Financial Mentor

In 1954, renowned psychologist Leon Festinge developed the social comparison theory, which states that individuals compare themselves to others in order to understand themselves better. He said, “There exists, in the human organism, a drive to evaluate his opinions and his abilities.” So it’s not that we want to compare ourselves to others—we need to.

This drive explains our collective compulsion to post our latest achievements on Instagram. It’s not enough to have something—an opinion, new car, designer purse—or achieve something—promotion, marathon, degree. But as humans, we need to let people know about that “thing” and compare it to others.

In fact, studies show that we are only “happy” when we are comparatively better off than someone else. So if you buy a new house, but your co-worker Jim buys a bigger, nicer house, you won’t be as happy about your purchase. It’s illogical, but it’s a reality. And it also leads to poor financial decisions.

So how do you break free? Recently, I attended the Morningstar Investment Conference in Chicago, and Sarah Newcomb, who is a senior behavioral economist at Morningstar, gave the answer: find a financial mentor. Since we are naturally going to compare ourselves to someone, make sure they push you toward financial success.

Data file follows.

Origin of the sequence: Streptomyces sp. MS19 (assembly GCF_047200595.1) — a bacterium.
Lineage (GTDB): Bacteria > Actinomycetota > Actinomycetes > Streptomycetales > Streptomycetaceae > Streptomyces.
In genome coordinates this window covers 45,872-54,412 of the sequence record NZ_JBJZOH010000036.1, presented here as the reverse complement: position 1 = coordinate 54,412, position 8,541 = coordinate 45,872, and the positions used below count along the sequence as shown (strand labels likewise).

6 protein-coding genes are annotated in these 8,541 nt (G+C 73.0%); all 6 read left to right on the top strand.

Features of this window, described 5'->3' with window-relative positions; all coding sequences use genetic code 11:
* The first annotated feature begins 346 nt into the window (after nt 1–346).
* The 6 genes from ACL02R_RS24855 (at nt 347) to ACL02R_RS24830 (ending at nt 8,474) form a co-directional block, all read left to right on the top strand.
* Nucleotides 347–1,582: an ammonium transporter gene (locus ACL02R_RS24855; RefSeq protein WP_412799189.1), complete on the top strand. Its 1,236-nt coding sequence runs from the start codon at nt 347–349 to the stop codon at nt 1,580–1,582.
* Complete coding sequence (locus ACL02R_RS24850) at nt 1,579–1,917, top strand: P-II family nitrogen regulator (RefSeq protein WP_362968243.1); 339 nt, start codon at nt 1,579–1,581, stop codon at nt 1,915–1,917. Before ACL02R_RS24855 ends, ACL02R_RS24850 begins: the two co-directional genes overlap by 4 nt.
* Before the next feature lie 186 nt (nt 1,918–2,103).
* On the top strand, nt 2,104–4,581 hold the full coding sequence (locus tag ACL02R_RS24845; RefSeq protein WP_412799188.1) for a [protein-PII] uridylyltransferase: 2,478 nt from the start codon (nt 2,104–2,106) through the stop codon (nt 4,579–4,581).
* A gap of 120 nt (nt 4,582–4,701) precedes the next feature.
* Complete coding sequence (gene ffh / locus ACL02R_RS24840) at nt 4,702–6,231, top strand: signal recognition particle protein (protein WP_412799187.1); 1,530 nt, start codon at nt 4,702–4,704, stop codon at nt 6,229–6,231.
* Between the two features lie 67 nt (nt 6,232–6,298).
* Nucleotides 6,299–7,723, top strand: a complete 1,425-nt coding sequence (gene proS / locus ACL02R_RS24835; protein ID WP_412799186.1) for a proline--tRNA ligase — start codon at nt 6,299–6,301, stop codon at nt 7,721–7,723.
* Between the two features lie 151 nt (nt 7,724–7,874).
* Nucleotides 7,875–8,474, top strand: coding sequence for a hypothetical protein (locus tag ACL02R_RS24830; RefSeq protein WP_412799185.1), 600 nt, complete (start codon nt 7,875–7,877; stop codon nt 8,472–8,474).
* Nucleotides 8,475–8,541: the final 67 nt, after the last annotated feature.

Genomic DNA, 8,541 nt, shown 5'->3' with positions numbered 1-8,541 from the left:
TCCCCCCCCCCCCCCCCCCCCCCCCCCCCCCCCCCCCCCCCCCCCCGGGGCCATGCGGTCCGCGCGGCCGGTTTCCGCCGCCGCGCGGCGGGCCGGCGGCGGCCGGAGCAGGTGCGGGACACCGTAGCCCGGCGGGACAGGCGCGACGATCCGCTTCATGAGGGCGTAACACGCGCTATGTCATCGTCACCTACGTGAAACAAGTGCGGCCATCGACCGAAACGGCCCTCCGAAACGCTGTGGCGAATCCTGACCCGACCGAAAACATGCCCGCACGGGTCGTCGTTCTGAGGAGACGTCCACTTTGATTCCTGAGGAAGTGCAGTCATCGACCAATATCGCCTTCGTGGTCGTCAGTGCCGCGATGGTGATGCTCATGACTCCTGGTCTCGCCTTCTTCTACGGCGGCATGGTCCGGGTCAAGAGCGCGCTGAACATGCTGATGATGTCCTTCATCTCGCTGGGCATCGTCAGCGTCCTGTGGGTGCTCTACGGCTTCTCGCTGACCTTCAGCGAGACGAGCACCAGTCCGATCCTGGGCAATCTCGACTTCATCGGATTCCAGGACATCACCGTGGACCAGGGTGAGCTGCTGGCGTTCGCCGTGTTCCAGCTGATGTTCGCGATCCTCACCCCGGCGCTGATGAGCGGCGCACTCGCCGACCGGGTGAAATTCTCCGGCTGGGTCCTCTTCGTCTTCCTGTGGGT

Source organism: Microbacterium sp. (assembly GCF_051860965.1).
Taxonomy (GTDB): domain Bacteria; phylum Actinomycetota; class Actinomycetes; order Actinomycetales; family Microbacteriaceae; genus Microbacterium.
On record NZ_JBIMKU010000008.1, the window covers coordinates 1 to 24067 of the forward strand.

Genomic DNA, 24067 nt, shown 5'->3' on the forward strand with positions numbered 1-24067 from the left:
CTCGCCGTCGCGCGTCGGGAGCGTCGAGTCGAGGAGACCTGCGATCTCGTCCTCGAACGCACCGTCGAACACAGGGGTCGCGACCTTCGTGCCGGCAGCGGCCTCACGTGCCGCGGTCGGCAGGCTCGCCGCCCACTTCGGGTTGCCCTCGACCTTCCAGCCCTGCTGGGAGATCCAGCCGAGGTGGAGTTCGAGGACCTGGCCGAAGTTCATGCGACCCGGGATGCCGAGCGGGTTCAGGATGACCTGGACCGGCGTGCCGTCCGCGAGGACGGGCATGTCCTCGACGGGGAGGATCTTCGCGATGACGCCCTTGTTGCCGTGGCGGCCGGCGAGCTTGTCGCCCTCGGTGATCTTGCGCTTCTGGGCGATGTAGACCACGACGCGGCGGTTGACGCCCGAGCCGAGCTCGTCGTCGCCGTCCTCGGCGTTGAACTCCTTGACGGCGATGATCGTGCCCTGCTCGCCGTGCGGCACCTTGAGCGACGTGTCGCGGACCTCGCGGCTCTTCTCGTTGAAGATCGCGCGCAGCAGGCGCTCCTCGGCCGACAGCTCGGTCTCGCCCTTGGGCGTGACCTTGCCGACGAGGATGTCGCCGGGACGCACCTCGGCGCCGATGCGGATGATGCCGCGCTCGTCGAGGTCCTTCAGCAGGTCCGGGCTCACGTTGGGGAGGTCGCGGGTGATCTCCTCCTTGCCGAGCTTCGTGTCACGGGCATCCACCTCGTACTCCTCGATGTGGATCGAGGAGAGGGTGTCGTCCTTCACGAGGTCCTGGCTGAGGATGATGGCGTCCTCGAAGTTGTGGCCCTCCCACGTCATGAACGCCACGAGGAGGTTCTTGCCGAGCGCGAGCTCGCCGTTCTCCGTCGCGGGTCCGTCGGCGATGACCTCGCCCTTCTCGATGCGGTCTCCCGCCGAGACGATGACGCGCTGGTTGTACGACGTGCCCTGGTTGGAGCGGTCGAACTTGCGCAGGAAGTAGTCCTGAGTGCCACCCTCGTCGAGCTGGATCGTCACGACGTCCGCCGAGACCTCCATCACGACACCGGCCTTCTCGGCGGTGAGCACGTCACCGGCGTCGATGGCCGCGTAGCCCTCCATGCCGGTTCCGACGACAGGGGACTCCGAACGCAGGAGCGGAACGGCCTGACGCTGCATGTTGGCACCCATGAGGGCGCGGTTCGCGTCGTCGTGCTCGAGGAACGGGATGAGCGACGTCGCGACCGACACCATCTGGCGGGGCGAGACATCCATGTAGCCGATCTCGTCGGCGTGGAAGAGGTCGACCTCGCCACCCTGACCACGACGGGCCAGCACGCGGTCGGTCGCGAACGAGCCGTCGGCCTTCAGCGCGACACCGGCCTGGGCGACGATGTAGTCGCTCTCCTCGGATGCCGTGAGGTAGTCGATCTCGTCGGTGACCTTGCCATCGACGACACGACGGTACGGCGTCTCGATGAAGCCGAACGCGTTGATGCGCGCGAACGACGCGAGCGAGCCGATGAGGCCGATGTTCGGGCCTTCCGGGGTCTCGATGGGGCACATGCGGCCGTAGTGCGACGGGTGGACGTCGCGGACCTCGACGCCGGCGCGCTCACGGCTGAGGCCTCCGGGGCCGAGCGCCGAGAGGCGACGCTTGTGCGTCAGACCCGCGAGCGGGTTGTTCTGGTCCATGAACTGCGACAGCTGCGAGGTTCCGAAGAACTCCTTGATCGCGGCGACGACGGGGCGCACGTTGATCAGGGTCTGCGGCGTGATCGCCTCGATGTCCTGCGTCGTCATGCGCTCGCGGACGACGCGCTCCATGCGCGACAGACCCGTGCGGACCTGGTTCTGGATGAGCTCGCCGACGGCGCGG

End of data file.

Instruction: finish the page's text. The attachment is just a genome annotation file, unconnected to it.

Newcomb says to begin by thinking of someone you know and admire who is financially successful, but make sure that their level of wealth is practical (e.g. not Warren Buffett). Next, write down a couple of sentences that explain specifically what you admire about their financial situation.

For example, you may have a modest income and look up to someone who has wisely stewarded their resources over the years, contributing healthily toward retirement and paying off their mortgage. Or you may have a higher income and look up to someone who is very charitable and paid for their kids to go to college.

Most importantly, Newcomb says to consider what behavior allowed them to achieve such financial success and what personal qualities drive this behavior. Do you also possess any of these qualities? What immediate action can you take to put your financial life on a similar trajectory?

Obviously, wishing your life were like someone else’s will not magically change your circumstances—you still have to make it happen. But this exercise will prime your mind to make better financial decisions and move in that direction. It creates a financial North Star—a healthy way to compare your financial life to someone else that encourages better financial decisions.

 

Josh Norris is an Investment Advisory Representative of LeFleur Financial. Josh can be reached at.